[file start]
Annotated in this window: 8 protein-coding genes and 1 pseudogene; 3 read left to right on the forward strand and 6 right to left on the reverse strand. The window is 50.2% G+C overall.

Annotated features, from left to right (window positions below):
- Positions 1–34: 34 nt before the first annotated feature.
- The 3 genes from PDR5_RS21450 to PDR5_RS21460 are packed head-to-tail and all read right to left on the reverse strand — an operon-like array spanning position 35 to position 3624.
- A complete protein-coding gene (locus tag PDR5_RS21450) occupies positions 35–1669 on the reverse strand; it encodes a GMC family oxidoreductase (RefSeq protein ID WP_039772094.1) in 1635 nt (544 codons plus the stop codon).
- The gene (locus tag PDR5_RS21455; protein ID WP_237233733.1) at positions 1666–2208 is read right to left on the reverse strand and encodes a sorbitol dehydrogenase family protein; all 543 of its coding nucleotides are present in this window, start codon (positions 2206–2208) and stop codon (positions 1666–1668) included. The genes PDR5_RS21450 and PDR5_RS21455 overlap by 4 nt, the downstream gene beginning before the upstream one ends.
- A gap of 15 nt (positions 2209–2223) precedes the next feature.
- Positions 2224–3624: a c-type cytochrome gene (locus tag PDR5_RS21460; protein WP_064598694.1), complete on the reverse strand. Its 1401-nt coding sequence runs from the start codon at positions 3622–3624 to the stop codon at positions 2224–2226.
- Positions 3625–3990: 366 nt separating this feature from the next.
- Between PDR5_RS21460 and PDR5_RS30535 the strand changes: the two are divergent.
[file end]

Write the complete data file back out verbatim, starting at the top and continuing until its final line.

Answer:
Annotated in this window: 8 protein-coding genes and 1 pseudogene; 3 read left to right on the forward strand and 6 right to left on the reverse strand. The window is 50.2% G+C overall.

Annotated features, from left to right (window positions below):
- Positions 1–34: 34 nt before the first annotated feature.
- The 3 genes from PDR5_RS21450 to PDR5_RS21460 are packed head-to-tail and all read right to left on the reverse strand — an operon-like array spanning position 35 to position 3624.
- A complete protein-coding gene (locus tag PDR5_RS21450) occupies positions 35–1669 on the reverse strand; it encodes a GMC family oxidoreductase (RefSeq protein ID WP_039772094.1) in 1635 nt (544 codons plus the stop codon).
- The gene (locus tag PDR5_RS21455; protein ID WP_237233733.1) at positions 1666–2208 is read right to left on the reverse strand and encodes a sorbitol dehydrogenase family protein; all 543 of its coding nucleotides are present in this window, start codon (positions 2206–2208) and stop codon (positions 1666–1668) included. The genes PDR5_RS21450 and PDR5_RS21455 overlap by 4 nt, the downstream gene beginning before the upstream one ends.
- A gap of 15 nt (positions 2209–2223) precedes the next feature.
- Positions 2224–3624: a c-type cytochrome gene (locus tag PDR5_RS21460; protein WP_064598694.1), complete on the reverse strand. Its 1401-nt coding sequence runs from the start codon at positions 3622–3624 to the stop codon at positions 2224–2226.
- Positions 3625–3990: 366 nt separating this feature from the next.
- Between PDR5_RS21460 and PDR5_RS30535 the strand changes: the two are divergent.